While visiting in France several years ago and walking among the many white crosses at the Normandy American Cemetery, one cross caught my eye as it was the final resting place of Frank D. Peregory, one of three Medal of Honor recipients buried in this cemetery. I did some research on Frank and learned he landed on Omaha Beach with the first waves of troops on D-Day. Two days later his unit had fought their way to the small town of Grandcampe. His bravery that day I summarize from his Medal of Honor citation.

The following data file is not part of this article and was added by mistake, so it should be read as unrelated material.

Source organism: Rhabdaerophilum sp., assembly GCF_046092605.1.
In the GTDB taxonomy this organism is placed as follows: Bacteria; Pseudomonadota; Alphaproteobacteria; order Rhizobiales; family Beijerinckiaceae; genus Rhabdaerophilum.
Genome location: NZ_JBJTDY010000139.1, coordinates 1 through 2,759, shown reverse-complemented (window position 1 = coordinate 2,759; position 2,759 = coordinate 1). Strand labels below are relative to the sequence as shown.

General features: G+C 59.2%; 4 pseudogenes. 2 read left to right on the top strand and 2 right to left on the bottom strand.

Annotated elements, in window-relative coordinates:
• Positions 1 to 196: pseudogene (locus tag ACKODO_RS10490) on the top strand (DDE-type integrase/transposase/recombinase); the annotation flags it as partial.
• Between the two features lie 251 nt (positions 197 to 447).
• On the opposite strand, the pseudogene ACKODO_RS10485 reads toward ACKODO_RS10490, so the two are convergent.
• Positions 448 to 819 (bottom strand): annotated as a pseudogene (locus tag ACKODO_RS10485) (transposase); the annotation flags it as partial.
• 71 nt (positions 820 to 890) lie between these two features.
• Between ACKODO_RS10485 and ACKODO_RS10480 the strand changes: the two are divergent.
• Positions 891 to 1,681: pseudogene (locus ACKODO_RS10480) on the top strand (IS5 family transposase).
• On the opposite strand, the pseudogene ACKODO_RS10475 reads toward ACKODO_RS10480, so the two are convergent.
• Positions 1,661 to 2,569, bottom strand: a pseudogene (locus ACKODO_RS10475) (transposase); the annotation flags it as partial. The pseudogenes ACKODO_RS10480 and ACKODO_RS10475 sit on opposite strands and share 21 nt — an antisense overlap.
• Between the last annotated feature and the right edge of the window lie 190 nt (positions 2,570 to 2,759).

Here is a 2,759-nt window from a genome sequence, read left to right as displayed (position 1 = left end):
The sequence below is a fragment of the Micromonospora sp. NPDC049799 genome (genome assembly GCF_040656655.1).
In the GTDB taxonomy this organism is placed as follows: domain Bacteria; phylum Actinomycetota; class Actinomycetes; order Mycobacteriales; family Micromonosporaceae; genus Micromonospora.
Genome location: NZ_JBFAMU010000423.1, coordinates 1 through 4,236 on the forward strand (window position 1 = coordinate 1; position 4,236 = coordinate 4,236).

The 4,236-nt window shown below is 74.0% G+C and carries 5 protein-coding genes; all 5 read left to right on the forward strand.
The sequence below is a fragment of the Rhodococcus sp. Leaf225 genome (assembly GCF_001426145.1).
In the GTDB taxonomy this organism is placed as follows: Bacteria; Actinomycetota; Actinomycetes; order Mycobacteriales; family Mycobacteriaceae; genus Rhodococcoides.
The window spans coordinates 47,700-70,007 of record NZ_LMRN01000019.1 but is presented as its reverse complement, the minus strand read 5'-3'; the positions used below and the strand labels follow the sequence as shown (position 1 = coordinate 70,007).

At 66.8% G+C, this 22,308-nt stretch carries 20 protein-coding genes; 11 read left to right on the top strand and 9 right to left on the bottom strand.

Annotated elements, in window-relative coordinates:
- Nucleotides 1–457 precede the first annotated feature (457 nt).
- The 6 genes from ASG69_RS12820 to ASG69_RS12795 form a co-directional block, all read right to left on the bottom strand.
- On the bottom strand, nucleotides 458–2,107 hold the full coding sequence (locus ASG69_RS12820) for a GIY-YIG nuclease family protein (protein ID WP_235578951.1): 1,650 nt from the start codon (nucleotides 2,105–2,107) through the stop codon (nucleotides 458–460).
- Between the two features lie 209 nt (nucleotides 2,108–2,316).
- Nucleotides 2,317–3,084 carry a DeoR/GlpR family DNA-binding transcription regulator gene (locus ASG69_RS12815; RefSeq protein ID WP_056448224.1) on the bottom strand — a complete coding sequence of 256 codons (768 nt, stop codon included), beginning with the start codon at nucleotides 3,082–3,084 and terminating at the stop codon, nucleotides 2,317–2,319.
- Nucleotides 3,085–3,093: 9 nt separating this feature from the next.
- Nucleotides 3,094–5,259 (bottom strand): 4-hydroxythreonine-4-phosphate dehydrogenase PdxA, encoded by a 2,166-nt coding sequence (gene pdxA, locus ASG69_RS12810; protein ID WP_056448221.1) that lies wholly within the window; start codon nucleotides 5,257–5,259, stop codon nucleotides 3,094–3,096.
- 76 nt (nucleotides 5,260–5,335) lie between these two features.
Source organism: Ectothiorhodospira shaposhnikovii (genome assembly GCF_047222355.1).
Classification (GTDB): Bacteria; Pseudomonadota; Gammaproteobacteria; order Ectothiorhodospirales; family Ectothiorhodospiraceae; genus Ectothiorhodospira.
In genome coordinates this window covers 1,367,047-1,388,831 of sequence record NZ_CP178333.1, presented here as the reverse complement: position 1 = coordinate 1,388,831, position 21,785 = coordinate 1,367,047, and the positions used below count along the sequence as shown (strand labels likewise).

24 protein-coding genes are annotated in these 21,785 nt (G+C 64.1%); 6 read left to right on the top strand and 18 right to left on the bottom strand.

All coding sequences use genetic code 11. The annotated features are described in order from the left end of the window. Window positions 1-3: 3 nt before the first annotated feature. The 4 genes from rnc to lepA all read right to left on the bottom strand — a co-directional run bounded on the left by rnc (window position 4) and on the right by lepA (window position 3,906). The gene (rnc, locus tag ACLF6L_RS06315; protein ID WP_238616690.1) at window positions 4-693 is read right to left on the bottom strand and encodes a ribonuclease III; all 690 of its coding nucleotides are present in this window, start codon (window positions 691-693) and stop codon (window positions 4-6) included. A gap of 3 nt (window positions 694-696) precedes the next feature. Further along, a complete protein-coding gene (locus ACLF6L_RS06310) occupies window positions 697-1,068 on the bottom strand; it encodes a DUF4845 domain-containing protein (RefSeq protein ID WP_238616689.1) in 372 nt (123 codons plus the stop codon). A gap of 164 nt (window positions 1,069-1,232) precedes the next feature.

Frank’s unit was under constant fire from German machine gun emplacements which could not be neutralized by tanks or artillery. On his own initiative he single-handedly charged the enemy positions and using grenades and bayonet killed eight Germans outright, captured three, and then went on again, single-handedly, to force another 32 Germans to surrender, opening the way for his unit to advance.

Unfortunately, Frank received his medal posthumously as he was killed in action six days later fighting in the hedgerows. Frank joined the military in 1931 at age 15, lying about his birth year. He was 28 when killed. We owe so much to those like Frank who gave it all for their country and fellow citizens as we celebrate this Memorial Day.

Frank Moody, Bakersfield